August 8, 2013
CHICAGO (Aug. 9)—UTU Illinois Legislative Director Robert W. Guy has been appointed by the U.S. Surface Transportation Board (STB) as labor representative on the Board’s Rail Energy Transportation Advisory Committee (RETAC).
The invitation to join RETAC came in a July 29 letter from STB Chairman Daniel R. Elliott III.
“I am tremendously grateful to my brothers and sisters in organized labor and in our national legislative office in Washington who recommended me as a candidate for this appointment,” Guy said. “It represents a chance for a member of organized labor to make a real contribution to the rail industry, to labor, to the economy and to the cause of safety.”
The STB established RETAC in 2007 to provide its three presidentially appointed commissioners and its staff with guidance on issues relating to transportation of coal, petroleum, natural gas, ethanol and bio-fuels by rail.
As the labor member of the panel, Guy will work with other panel members representing both Class I and short-line railroads; coal and oil producers, electrical utilities, the biofuels industry and owners of freight cars used to ship energy products.
“As a labor representative I am primarily interested in two elements of the current boom in shipping of energy products by rail—jobs and safety,” Guy said, explaining that the two issues share a complex relationship.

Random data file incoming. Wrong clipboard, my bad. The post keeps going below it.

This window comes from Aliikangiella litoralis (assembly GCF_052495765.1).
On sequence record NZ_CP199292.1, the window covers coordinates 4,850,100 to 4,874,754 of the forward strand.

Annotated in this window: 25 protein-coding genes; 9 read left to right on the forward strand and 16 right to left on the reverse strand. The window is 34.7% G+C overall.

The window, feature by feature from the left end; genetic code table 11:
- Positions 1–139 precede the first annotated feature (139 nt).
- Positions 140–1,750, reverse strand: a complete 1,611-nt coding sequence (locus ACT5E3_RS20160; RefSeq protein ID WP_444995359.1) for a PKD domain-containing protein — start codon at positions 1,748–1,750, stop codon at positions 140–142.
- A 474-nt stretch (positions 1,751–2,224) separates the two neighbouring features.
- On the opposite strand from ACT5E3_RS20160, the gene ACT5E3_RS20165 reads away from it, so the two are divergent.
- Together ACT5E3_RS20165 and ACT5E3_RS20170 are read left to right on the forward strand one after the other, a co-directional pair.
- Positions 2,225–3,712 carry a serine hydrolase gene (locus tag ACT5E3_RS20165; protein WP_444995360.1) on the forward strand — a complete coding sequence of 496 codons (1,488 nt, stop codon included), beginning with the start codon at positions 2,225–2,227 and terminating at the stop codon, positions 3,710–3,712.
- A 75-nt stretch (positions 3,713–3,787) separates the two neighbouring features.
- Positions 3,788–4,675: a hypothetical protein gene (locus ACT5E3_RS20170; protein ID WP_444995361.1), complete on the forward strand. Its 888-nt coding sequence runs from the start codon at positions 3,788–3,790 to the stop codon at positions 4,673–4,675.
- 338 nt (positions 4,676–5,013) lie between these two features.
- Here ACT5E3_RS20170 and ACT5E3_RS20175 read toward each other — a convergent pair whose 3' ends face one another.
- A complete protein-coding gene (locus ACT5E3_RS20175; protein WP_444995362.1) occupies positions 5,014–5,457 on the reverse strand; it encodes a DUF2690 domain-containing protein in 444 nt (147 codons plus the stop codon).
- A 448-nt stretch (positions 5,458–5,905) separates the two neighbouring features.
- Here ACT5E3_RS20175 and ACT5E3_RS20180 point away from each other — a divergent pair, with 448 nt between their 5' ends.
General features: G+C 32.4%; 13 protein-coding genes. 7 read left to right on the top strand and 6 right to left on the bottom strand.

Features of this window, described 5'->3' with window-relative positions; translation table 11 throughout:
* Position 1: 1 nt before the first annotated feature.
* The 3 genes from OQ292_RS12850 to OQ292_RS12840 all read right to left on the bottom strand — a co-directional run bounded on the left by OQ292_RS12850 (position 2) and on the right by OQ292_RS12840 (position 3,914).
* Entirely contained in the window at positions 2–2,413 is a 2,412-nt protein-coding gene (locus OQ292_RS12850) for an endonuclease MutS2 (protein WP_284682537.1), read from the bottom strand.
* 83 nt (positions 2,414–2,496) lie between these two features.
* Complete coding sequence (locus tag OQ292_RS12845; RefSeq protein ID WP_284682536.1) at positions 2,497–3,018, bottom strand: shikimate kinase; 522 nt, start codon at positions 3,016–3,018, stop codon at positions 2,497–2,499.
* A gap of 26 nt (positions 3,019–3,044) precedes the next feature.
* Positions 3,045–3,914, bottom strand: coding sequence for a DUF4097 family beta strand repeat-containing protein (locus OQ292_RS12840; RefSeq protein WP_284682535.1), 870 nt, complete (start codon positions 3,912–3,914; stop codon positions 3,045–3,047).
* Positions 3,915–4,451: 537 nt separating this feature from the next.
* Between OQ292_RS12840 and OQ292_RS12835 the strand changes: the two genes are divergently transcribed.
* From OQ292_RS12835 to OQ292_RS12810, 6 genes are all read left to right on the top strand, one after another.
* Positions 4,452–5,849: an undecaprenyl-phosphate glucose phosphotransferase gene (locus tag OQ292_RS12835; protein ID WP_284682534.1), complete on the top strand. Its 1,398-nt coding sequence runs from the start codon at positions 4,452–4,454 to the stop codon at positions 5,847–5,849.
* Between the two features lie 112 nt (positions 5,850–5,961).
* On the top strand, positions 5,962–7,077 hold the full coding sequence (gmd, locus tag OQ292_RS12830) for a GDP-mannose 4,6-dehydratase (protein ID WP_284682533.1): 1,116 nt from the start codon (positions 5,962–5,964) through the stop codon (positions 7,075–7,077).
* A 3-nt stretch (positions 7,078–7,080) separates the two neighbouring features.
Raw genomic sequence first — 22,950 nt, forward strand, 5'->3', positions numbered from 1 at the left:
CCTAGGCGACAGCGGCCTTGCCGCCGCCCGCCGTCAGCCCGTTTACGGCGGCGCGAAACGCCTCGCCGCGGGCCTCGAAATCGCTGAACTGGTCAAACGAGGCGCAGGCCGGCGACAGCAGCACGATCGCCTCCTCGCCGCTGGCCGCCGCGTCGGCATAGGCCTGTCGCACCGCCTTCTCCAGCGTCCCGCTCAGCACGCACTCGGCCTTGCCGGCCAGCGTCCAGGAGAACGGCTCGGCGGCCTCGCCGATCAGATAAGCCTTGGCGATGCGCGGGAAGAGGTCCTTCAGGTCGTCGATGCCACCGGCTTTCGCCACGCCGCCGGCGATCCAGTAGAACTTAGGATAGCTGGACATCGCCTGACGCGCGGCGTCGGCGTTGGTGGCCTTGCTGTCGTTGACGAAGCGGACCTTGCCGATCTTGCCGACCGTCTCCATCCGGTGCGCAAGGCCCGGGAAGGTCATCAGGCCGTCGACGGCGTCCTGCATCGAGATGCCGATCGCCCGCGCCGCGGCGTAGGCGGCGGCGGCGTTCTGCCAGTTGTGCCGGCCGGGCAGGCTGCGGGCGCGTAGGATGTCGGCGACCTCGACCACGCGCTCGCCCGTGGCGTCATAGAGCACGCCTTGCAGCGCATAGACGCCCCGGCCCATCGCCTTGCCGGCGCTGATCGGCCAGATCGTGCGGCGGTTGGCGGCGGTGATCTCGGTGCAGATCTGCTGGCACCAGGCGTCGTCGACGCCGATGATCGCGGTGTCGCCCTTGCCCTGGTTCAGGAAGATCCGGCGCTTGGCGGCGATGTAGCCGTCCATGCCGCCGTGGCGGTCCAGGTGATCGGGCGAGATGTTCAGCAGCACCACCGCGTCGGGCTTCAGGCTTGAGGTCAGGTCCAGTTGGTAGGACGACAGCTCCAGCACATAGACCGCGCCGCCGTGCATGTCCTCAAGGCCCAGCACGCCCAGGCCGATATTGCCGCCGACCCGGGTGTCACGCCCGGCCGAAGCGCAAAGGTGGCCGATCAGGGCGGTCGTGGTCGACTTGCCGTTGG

“In the last two years rail shipments of oil have skyrocketed because of the boom in ‘fracking’ in places such as North Dakota, Alberta and West Texas,” he said. “The torrent of oil flowing out of these new fields has created additional railroad operating-crew positions on Class Is and short line across North America. I’m excited to see the railroad industry winning this valuable new traffic and creating so many new jobs.”
But Guy said the petroleum buildup also raises the stakes for safety.
“As we’ve all learned from the derailment that occurred July 6 in Lac-Mégantic, Quebec, the shipment of petroleum by rail can be incredibly dangerous,” he said. “Although the accident investigation is not yet complete, we will be watching it carefully to determine whether the assignment of only one crew member to the fatal train was an element in its July 6 derailment and explosion.
“Based on my experience as an operating railroader, I will be quite frank in advising the STB that hazardous materials such as petroleum should never be shipped in long unit trains handled by a one-person crew. There are specific duties and responsibilities of both a conductor and an engineer; combining those tasks on the shoulders of one employee is misguided and contrary to a commitment to safety.”
RETAC meets twice a year. Guy is scheduled to attend his first meeting in Washington Sept. 19.
“I am looking forward to meeting my fellow panelists and getting to work at a time of such great opportunity and challenge for the railroad industry and its employees,” Guy said.
“The surge in petroleum shipping is providing an unanticipated boost in industry revenues and industry jobs. The challenge now is to make sure that revenues, jobs and safety all experience growth and recognition at the same time and at the same pace.”